TDT welcomes today’s publication of the Education Select Committee report on teacher recruitment and retention.  Alongside Labour’s announcement yesterday to increase the number of teachers entering the profession, we are glad to see politicians of all political persuasions opening their eyes to the stark reality facing so many schools across the country.  There are too few teachers.  Too many are leaving.  Being a teacher should and can be an amazing job and it is heartbreaking to know that, for so many, the challenges feel ever more insurmountable and they are stepping away.


Of course, pay is an issue and it is good to see the Education Select Committee go into such depth about the issues and possible solutions in this space.  But as we have long known, pay is not the only answer, and there is a point where salary increases, bursaries, and retention payments move beyond the idea of paying teachers a fair salary to do a hard job, and become a sort-of bribe, a payment that says, “We know teaching is not all it should be so here is a bung to ask you to stay despite the problems.”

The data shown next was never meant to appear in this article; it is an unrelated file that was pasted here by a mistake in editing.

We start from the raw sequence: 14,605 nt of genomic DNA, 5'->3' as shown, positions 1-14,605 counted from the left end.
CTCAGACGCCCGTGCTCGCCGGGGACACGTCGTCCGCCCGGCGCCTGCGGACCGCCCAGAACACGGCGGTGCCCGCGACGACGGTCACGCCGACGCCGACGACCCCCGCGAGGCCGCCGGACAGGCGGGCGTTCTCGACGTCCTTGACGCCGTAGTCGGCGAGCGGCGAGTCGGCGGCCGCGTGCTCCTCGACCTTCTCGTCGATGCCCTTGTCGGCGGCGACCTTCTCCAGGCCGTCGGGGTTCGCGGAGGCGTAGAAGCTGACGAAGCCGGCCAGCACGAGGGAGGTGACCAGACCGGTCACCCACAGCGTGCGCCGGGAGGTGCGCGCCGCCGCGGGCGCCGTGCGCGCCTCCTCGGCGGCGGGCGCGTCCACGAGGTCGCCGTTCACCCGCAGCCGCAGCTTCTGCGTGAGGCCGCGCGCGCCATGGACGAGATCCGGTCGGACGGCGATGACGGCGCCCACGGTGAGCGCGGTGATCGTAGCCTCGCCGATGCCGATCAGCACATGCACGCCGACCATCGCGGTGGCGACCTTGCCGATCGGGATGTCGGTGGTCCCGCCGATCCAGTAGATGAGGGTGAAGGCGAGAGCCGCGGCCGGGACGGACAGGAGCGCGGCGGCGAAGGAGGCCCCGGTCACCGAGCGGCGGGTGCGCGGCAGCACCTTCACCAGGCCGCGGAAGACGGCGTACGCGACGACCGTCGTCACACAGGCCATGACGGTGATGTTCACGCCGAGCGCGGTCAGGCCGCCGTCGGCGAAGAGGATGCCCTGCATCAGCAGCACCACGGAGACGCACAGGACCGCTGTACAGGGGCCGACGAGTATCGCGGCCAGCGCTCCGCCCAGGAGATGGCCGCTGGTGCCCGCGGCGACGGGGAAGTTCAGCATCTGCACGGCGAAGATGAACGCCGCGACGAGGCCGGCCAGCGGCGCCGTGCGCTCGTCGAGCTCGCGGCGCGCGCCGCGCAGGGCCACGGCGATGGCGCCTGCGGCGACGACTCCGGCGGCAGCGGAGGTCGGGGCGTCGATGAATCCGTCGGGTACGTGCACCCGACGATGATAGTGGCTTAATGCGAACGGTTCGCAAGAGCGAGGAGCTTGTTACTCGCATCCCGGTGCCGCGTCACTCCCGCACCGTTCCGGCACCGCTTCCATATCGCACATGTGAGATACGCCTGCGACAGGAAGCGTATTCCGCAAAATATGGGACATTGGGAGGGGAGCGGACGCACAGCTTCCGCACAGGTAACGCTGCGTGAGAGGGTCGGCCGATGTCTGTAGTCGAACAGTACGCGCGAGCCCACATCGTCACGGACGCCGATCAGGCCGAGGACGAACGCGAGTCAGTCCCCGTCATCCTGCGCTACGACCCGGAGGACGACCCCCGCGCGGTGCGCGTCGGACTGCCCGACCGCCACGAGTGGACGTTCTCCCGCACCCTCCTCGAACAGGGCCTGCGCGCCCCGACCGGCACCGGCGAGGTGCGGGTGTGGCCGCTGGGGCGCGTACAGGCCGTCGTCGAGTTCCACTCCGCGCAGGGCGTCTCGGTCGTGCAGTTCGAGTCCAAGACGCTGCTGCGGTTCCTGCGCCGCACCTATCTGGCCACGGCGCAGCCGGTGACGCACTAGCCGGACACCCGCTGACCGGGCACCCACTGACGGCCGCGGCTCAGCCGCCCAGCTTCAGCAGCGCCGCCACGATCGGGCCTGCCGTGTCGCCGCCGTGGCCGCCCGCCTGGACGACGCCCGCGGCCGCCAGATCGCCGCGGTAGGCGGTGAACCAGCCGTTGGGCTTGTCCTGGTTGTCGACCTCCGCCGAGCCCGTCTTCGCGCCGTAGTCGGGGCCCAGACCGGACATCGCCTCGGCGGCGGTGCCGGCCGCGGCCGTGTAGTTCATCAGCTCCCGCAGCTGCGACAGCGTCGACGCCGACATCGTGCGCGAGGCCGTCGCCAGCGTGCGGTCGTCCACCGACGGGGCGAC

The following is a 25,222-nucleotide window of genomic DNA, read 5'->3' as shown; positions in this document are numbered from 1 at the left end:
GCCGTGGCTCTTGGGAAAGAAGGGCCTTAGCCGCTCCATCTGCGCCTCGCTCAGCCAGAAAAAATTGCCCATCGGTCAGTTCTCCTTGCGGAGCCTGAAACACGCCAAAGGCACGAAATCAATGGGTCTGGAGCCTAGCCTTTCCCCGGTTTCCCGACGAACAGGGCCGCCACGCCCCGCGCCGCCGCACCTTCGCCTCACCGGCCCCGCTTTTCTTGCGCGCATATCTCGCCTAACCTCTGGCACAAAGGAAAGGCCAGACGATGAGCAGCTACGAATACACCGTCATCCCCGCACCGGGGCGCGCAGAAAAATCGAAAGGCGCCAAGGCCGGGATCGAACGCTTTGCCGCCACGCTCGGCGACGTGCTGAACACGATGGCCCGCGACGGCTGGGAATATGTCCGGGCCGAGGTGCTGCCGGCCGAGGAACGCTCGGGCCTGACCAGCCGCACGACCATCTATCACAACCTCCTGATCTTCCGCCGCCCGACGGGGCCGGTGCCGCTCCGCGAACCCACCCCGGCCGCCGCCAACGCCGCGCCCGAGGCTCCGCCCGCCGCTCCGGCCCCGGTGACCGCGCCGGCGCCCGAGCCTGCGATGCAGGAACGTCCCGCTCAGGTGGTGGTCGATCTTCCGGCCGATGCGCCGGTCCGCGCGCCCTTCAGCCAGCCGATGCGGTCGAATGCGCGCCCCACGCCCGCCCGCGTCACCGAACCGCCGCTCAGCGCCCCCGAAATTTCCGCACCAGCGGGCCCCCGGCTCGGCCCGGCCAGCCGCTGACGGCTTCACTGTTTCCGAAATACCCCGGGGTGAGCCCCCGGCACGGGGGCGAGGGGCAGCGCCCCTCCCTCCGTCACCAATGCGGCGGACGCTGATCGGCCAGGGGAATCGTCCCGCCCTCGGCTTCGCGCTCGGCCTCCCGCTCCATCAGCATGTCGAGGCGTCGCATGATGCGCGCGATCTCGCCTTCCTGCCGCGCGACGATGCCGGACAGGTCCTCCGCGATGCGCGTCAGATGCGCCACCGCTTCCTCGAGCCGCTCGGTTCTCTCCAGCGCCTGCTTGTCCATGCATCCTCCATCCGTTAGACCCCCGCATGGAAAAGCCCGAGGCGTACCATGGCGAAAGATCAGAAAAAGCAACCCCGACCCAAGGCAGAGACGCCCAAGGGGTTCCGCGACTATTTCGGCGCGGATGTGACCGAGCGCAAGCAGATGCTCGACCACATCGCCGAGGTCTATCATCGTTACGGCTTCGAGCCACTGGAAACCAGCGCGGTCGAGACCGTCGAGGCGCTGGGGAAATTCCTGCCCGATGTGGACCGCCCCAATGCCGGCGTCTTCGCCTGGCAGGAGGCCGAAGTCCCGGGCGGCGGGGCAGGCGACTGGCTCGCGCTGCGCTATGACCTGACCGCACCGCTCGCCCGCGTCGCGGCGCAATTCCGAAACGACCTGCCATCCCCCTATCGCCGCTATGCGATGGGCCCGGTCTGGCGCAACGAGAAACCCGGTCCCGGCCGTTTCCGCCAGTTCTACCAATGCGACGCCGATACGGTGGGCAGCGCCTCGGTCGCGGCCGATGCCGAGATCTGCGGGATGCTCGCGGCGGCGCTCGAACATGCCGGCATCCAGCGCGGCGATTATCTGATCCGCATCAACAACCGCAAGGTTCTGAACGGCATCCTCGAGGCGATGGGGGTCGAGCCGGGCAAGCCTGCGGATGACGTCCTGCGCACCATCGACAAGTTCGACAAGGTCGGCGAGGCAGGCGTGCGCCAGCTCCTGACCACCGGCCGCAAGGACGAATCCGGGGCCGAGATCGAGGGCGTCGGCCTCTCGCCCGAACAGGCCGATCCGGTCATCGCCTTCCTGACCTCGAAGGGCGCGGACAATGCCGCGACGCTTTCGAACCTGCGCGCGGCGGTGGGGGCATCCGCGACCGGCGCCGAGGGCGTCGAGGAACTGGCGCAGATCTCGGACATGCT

Increasing pay is necessary but not sufficient, nor a silver-bullet solution to deeper challenges, which is why we are also pleased to see a range of broader recommendations.  It is good that the Select Committee has recognised the importance of investing in professional development, praising the introduction of the ECF (whilst acknowledging areas for improvement – something we have written about), and that the Committee has asked for full funding for NPQs to be restored.  We believe that is an important part of a wider need to invest in the professional development of teachers as a key part of valuing the profession, and again we welcome Labour’s thinking in this space around an entitlement to CPD.  The findings from the Select Committee report highlight the short-sighted nature of decisions to cut funding for NPQs and Subject Knowledge Enhancement (SKE) programmes when such investments are needed more than ever.


We also commend the Education Select Committee for the broader view it has taken of the issues around recruitment and retention.  Challenges around flexibility, workload, and behaviour need to be addressed if teaching is to be seen as an attractive profession.  It is important that the wider pressures that schools and teachers face have been acknowledged too, with support for SEND, and pupil and teacher mental health and wellbeing, essential to create the conditions for teachers and school leaders to be able to do what they can do and nobody else can – teach our children.